PS. In case you are a new reader to our blog (well, first, welcome and so glad you are here!!) our whole class calls Gloria “daughter” and Aileen “mommy,”  and they always come to class together sitting side by side, so when you read this story, picture that, or imagine you are Mommy “Aileen” hearing your daughter say all this about you, think of how proud that would make you to hear all this.

Gloria Washington
This Isn’t Soul Food

When I was growing up as a child of 6, 7, 8 and up through early adolescence, my sisters and I didn’t eat fired chicken, potato salad, macaroni & cheese or collard greens. We didn’t eat pigs feet or chitterlings. There was no corn bread. Instead my mother consulting her Good Housekeeping cookbook or NY Times Magazine recipes would step outside the boundaries. She metaphorically traveled through her culinary explorations to France, Germany & Italy. We had Quiche Lorraine before it was popular in the 80’s with the “in crowd.” On Saturdays for breakfast we had the deliciously tantalizing sweet breakfast cake, Georgia Sally Lund. Around the holidays I would sit patiently by her side as she assembled the ingredients and special pans for Buche de Noel. A decadent, rich, rolled chocolate cake that literally translates to Christmas Log. Other mornings I would awaken to the enticing scents of Panettone, the rich, Italian egg bread studded with dried citron we purchased especially at Strawbridses gourmet food court.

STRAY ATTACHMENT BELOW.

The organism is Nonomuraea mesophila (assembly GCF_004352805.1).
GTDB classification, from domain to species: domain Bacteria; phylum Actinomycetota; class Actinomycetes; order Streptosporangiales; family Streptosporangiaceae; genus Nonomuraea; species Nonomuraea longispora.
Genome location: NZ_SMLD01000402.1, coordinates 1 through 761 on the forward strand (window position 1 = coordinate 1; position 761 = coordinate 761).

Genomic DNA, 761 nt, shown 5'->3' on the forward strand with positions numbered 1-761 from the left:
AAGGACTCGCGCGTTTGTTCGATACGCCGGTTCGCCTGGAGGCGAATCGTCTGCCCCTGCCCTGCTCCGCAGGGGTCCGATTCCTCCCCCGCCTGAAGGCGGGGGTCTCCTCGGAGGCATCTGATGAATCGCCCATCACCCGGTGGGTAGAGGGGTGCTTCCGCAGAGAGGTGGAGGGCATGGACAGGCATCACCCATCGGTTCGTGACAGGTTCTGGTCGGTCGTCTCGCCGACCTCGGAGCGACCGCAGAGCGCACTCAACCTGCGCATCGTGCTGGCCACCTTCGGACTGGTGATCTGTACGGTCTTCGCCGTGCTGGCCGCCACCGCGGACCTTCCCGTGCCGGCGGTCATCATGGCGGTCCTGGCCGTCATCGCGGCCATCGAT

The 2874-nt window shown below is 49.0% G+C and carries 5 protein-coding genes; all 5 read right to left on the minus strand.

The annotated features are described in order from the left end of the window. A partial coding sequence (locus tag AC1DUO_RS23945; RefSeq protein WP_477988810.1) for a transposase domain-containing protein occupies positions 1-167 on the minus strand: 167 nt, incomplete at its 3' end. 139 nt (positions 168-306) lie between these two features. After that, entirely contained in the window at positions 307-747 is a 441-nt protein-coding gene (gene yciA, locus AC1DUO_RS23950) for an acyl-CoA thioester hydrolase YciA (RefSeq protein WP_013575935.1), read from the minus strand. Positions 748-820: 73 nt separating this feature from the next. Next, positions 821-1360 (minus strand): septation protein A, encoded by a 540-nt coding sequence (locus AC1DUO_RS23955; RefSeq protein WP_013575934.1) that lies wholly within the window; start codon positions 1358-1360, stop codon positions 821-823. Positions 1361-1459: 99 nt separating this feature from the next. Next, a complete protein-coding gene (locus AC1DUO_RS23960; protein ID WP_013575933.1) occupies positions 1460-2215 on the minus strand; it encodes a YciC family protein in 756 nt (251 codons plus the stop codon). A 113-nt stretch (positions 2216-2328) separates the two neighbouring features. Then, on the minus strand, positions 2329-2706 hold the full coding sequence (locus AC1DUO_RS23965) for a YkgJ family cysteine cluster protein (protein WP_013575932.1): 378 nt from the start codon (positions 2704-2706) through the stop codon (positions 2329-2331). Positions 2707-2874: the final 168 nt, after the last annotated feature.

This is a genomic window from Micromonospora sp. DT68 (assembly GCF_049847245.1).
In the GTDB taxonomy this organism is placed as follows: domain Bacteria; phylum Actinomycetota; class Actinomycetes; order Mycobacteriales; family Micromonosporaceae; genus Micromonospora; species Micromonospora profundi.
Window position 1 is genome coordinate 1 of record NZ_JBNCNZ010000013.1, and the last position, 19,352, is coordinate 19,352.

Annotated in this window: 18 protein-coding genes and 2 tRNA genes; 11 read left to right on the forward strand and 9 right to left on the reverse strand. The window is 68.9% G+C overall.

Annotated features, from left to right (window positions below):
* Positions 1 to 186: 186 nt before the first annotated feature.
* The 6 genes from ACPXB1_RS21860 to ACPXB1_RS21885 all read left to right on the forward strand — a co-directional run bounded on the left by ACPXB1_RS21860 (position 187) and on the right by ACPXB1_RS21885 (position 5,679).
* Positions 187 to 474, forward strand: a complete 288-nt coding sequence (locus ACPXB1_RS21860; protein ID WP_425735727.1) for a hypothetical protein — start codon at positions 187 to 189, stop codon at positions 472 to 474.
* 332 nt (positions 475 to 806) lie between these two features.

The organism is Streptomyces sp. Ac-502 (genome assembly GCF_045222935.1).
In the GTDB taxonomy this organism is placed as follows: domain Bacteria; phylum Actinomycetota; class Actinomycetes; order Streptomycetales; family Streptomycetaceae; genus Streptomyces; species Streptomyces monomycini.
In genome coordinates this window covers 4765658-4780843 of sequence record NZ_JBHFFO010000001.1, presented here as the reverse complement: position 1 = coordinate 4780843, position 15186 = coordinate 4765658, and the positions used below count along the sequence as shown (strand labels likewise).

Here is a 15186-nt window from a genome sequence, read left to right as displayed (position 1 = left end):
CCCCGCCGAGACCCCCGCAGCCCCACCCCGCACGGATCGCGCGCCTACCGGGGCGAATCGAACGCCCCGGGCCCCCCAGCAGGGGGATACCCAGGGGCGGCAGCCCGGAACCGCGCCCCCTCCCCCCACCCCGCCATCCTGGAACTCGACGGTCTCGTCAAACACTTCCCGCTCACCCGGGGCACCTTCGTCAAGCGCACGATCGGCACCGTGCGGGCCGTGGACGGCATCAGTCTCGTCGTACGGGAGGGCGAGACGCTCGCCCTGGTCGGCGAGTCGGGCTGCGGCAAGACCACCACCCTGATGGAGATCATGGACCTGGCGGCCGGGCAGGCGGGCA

These transcendent offerings tantalized us. This is what we knew. This was our world, our mother, our repertoire for adventurous, delicious eating that gave us snapshots of other cultures through dining. There was more; chicken cacciatore, some American favorites, and ratatouille – the rich, garlicky eggplant mélange – long before the popular Disney movie of the same name came out. My sister and I never thought of this food as different. When we visited our friends homes and were offered standards of fried chicken and potato salad we took no offense. It was all good. Today I love a good potato salad, although I never make fried chicken (except for wings dusted with Chinese spice or doses of cayenne). I prefer roasted eggplant with edamame, Moroccan tangerines or a simple sirloin. That’s just who I am. I guess my mother’s love of languages: French, Italian, Russian & German contributed to her epicurean attitude.    

Thursday, December 20, 2012

Helen (Is it Still Christmas?)